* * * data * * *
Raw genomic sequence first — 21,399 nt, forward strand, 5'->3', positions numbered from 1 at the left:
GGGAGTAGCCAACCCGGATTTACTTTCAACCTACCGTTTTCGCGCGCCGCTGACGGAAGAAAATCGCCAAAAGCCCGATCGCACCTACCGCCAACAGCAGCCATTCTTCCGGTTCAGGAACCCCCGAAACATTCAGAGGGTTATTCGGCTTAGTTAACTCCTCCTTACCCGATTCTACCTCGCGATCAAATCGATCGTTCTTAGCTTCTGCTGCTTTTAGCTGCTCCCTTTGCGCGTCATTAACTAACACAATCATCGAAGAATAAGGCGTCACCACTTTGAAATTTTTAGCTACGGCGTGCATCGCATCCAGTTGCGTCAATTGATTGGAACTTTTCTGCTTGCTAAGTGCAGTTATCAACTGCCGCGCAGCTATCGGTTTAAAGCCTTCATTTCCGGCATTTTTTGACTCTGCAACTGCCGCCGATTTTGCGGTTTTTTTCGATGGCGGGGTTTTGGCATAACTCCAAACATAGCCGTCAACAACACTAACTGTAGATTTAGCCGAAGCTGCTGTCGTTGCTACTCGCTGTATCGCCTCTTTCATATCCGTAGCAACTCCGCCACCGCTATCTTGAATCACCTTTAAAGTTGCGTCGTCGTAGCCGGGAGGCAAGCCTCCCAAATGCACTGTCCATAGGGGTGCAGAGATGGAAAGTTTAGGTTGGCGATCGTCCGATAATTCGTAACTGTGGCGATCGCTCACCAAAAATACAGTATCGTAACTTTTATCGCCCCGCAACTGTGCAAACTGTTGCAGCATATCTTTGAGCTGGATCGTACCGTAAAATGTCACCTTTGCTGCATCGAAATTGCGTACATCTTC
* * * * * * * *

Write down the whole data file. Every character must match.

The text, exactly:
Raw genomic sequence first — 21,399 nt, forward strand, 5'->3', positions numbered from 1 at the left:
GGGAGTAGCCAACCCGGATTTACTTTCAACCTACCGTTTTCGCGCGCCGCTGACGGAAGAAAATCGCCAAAAGCCCGATCGCACCTACCGCCAACAGCAGCCATTCTTCCGGTTCAGGAACCCCCGAAACATTCAGAGGGTTATTCGGCTTAGTTAACTCCTCCTTACCCGATTCTACCTCGCGATCAAATCGATCGTTCTTAGCTTCTGCTGCTTTTAGCTGCTCCCTTTGCGCGTCATTAACTAACACAATCATCGAAGAATAAGGCGTCACCACTTTGAAATTTTTAGCTACGGCGTGCATCGCATCCAGTTGCGTCAATTGATTGGAACTTTTCTGCTTGCTAAGTGCAGTTATCAACTGCCGCGCAGCTATCGGTTTAAAGCCTTCATTTCCGGCATTTTTTGACTCTGCAACTGCCGCCGATTTTGCGGTTTTTTTCGATGGCGGGGTTTTGGCATAACTCCAAACATAGCCGTCAACAACACTAACTGTAGATTTAGCCGAAGCTGCTGTCGTTGCTACTCGCTGTATCGCCTCTTTCATATCCGTAGCAACTCCGCCACCGCTATCTTGAATCACCTTTAAAGTTGCGTCGTCGTAGCCGGGAGGCAAGCCTCCCAAATGCACTGTCCATAGGGGTGCAGAGATGGAAAGTTTAGGTTGGCGATCGTCCGATAATTCGTAACTGTGGCGATCGCTCACCAAAAATACAGTATCGTAACTTTTATCGCCCCGCAACTGTGCAAACTGTTGCAGCATATCTTTGAGCTGGATCGTACCGTAAAATGTCACCTTTGCTGCATCGAAATTGCGTACATCTTC